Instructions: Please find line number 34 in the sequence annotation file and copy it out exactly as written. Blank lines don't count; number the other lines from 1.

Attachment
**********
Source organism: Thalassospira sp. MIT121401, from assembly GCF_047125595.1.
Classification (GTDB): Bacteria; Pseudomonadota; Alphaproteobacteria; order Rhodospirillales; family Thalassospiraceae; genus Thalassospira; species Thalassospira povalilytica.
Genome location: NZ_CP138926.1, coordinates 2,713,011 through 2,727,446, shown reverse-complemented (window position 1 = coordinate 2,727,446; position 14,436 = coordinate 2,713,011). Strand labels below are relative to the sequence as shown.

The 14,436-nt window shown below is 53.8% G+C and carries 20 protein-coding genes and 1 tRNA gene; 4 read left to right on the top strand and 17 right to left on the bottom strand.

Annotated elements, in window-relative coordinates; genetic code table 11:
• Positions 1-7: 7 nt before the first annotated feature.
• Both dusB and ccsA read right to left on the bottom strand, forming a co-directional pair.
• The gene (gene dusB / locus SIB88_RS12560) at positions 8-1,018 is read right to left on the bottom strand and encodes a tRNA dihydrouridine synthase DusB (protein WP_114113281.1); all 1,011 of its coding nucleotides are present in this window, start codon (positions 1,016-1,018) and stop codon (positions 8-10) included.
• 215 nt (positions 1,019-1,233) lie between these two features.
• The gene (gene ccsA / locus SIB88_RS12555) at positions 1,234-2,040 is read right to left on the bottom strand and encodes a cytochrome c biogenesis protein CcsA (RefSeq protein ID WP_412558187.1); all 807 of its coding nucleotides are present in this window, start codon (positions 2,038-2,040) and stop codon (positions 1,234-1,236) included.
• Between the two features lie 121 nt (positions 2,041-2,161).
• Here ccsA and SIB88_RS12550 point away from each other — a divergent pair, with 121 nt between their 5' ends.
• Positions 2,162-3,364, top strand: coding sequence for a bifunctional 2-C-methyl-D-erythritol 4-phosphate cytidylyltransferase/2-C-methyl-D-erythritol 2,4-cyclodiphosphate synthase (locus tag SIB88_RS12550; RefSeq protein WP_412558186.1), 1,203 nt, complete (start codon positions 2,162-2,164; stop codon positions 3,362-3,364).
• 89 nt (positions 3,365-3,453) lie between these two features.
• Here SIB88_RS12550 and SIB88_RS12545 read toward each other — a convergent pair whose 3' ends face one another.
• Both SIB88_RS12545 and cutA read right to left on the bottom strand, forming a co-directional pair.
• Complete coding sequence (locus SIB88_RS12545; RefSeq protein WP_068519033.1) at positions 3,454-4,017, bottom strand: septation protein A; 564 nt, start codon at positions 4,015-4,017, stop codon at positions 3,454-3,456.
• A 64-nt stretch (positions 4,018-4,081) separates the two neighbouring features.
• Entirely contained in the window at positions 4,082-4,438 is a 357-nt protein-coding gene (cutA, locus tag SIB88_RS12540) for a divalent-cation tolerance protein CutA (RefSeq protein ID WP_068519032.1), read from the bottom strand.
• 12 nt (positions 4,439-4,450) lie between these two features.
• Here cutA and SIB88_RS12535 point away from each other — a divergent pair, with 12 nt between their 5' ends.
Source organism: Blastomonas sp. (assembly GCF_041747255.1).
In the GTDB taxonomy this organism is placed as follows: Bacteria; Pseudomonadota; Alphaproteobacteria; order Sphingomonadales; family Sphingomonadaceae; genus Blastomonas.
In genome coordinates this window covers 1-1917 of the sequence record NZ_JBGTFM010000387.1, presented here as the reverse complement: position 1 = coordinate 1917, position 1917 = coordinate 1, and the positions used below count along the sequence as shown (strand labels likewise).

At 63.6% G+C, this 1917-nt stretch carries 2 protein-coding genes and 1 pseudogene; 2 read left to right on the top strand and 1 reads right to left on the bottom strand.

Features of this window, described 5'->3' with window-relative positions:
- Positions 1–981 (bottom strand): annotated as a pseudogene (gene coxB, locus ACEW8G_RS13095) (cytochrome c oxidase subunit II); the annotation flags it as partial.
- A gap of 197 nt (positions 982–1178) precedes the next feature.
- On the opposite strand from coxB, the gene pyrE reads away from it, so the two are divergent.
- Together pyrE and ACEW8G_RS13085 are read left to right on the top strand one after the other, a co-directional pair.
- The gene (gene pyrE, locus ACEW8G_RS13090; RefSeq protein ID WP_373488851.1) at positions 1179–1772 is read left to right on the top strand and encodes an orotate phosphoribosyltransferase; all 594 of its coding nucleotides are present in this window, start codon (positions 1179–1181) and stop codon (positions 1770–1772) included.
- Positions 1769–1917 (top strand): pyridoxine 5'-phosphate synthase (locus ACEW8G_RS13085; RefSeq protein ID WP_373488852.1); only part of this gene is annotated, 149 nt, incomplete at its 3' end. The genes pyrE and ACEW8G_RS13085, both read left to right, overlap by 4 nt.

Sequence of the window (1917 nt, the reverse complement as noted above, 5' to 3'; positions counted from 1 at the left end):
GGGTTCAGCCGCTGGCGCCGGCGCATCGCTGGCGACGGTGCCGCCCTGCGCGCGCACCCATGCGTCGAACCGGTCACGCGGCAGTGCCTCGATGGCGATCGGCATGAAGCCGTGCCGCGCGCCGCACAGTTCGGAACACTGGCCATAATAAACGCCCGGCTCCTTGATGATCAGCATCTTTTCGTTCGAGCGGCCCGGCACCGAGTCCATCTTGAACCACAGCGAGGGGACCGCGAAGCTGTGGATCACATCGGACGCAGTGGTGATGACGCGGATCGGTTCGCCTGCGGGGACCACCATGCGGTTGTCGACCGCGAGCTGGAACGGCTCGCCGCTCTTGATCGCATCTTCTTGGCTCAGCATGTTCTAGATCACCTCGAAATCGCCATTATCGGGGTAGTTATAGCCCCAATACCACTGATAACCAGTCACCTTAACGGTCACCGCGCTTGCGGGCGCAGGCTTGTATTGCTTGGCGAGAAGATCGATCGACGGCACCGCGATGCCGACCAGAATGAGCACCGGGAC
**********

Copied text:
GGGTTCAGCCGCTGGCGCCGGCGCATCGCTGGCGACGGTGCCGCCCTGCGCGCGCACCCATGCGTCGAACCGGTCACGCGGCAGTGCCTCGATGGCGATCGGCATGAAGCCGTGCCGCGCGCCGCACAGTTCGGAACACTGGCCATAATAAACGCCCGGCTCCTTGATGATCAGCATCTTTTCGTTCGAGCGGCCCGGCACCGAGTCCATCTTGAACCACAGCGAGGGGACCGCGAAGCTGTGGATCACATCGGACGCAGTGGTGATGACGCGGATCGGTTCGCCTGCGGGGACCACCATGCGGTTGTCGACCGCGAGCTGGAACGGCTCGCCGCTCTTGATCGCATCTTCTTGGCTCAGCATGTTCTAGATCACCTCGAAATCGCCATTATCGGGGTAGTTATAGCCCCAATACCACTGATAACCAGTCACCTTAACGGTCACCGCGCTTGCGGGCGCAGGCTTGTATTGCTTGGCGAGAAGATCGATCGACGGCACCGCGATGCCGACCAGAATGAGCACCGGGAC